To understand this bias, it helps to first know how AI works in the early detection of skin cancer, which Dr. Adamson explains in his paper for the New England Journal of Medicine (paywall). The process uses computers that rely on sets of accumulated data to learn what healthy or unhealthy skin looks like and then create an algorithm to predict diagnoses based on those data sets.

This process, known as supervised learning, could lead to huge benefits in preventive care.

After all, early detection is key to better outcomes. The problem is that the data sets don’t include enough information about darker skin tones. As Adamson put it, “everything is viewed through a ‘white lens.’”

“If you don’t teach the algorithm with a diverse set of images, then that algorithm won’t work out in the public that is diverse,” writes Adamson in a study he co-wrote with Smith (according to a story in The Atlantic). “So there’s risk, then, for people with skin of color to fall through the cracks.”

Tragically, Smith’s wife was diagnosed with melanoma too late and paid the ultimate price for it. And she was not an anomaly—though the disease is more common for White patients, Black cancer patients are far more likely to be diagnosed at later stages, causing a notable disparity in survival rates between non-Hispanics whites (90%) and non-Hispanic blacks (66%).

As a computer scientist, Smith suspected this racial bias and reached out to Adamson, hoping a Black dermatologist would have more diverse data sets. Though Adamson didn’t have what Smith was initially looking for, this realization ignited a personal mission to investigate and reduce disparities.

Now, Adamson uses the knowledge gained through his years of research to help advance the fight for health equity. To him, that means not only gaining a wider array of data sets, but also having more conversations with patients to understand how socioeconomic status impacts the level and efficiency of care.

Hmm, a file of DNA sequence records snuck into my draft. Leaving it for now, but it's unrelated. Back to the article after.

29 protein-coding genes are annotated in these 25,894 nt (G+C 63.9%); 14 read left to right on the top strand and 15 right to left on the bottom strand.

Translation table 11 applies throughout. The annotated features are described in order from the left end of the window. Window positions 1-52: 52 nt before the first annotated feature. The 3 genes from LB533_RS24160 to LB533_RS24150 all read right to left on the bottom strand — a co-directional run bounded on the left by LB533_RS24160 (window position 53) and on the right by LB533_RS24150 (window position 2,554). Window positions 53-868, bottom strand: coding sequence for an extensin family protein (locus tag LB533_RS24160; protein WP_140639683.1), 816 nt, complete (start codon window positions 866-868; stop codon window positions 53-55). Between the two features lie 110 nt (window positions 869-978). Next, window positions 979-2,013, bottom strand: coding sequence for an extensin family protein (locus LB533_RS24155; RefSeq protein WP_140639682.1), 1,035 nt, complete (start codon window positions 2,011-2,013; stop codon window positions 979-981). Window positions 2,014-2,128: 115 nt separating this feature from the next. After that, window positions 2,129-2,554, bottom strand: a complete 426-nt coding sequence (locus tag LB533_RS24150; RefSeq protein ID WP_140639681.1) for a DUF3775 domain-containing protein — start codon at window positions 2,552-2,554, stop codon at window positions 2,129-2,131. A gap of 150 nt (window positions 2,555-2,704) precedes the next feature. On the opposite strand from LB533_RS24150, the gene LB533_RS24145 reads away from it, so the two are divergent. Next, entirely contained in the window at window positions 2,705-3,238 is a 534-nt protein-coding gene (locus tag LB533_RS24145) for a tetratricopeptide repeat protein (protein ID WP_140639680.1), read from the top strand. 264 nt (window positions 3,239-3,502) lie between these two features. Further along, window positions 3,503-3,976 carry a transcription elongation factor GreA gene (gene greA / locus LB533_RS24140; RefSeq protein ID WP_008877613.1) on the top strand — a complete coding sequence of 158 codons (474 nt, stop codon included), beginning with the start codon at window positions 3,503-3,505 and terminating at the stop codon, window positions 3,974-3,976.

“At the end of the day, what matters most is how we help patients at the patient level,” Adamson told Upworthy. “And how can you do that without knowing exactly what barriers they face?”

american cancer society, skin cacner treatment"What matters most is how we help patients at the patient level."https://www.kellydavidsonstudio.com/

The American Cancer Society believes everyone deserves a fair and just opportunity to prevent, find, treat, and survive cancer—regardless of how much money they make, the color of their skin, their sexual orientation, gender identity, their disability status, or where they live. Inclusive tools and resources on the Health Equity section of their website can be found here. For more information about skin cancer, visit cancer.org/skincancer.

It's incredible what a double-sided magnet can do.

This article originally appeared on 04.25.22


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Fifteen-year-old George Tindale and his dad, Kevin, 52, of Grantham, Lincolnshire in the U.K., made an incredible find earlier this month when they used two magnets to pull up a safe that had been submerged in the River Witham.

George has a popular magnet fishing YouTube channel called “Magnetic G.”